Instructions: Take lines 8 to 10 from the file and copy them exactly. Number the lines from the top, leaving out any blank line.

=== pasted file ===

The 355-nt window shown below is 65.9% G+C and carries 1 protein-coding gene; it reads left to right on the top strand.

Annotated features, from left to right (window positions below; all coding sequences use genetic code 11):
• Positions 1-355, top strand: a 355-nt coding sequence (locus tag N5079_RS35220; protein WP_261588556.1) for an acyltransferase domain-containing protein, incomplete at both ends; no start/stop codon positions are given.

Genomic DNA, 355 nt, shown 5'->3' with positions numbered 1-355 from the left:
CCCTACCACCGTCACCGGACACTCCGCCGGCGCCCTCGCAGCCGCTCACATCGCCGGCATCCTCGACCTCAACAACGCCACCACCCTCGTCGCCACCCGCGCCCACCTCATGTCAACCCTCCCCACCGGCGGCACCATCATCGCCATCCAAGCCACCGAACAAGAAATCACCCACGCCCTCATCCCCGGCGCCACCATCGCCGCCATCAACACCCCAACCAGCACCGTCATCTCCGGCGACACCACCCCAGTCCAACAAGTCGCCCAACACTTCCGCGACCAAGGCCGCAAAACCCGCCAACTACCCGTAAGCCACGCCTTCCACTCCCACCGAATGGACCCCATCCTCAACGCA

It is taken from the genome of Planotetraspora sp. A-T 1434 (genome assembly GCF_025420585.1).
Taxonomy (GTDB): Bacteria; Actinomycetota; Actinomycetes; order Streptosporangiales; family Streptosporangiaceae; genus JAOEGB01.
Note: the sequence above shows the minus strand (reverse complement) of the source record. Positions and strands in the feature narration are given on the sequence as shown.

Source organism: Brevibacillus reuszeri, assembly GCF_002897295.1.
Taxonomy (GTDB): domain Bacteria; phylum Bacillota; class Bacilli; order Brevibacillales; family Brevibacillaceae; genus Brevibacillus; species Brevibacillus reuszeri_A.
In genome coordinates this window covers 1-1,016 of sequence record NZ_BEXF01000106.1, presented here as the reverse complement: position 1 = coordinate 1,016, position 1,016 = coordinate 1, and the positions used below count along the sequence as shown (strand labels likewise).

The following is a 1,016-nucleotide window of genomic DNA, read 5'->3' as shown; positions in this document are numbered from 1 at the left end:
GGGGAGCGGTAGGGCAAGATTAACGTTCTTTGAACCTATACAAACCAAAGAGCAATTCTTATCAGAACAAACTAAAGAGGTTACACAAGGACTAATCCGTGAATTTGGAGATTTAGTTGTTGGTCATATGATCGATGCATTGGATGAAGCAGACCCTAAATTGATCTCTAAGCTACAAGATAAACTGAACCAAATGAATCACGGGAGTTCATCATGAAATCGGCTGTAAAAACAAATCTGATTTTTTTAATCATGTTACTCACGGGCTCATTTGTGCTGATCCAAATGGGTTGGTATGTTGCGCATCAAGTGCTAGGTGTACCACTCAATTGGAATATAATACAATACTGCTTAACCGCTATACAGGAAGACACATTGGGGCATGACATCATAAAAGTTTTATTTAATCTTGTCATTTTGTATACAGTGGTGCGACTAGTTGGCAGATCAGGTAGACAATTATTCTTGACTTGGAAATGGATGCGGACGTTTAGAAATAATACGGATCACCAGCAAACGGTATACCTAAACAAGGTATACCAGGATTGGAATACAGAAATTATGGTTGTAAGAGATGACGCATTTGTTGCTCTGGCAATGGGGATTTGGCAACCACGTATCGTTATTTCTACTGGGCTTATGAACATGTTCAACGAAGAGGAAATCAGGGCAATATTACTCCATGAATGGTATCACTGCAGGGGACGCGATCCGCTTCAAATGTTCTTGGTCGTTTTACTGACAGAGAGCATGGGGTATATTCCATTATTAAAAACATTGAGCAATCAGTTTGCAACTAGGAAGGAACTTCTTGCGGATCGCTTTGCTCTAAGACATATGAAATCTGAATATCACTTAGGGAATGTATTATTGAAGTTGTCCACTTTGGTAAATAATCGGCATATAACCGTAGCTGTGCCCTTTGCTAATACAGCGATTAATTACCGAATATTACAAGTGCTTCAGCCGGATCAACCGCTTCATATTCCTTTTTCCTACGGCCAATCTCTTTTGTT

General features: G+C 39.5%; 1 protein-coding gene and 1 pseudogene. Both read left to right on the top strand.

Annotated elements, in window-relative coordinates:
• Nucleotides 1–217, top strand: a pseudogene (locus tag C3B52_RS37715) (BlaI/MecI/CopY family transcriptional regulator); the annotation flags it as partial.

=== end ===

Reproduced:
Note: the sequence above shows the minus strand (reverse complement) of the source record. Positions and strands in the feature narration are given on the sequence as shown.

Source organism: Brevibacillus reuszeri, assembly GCF_002897295.1.
Taxonomy (GTDB): domain Bacteria; phylum Bacillota; class Bacilli; order Brevibacillales; family Brevibacillaceae; genus Brevibacillus; species Brevibacillus reuszeri_A.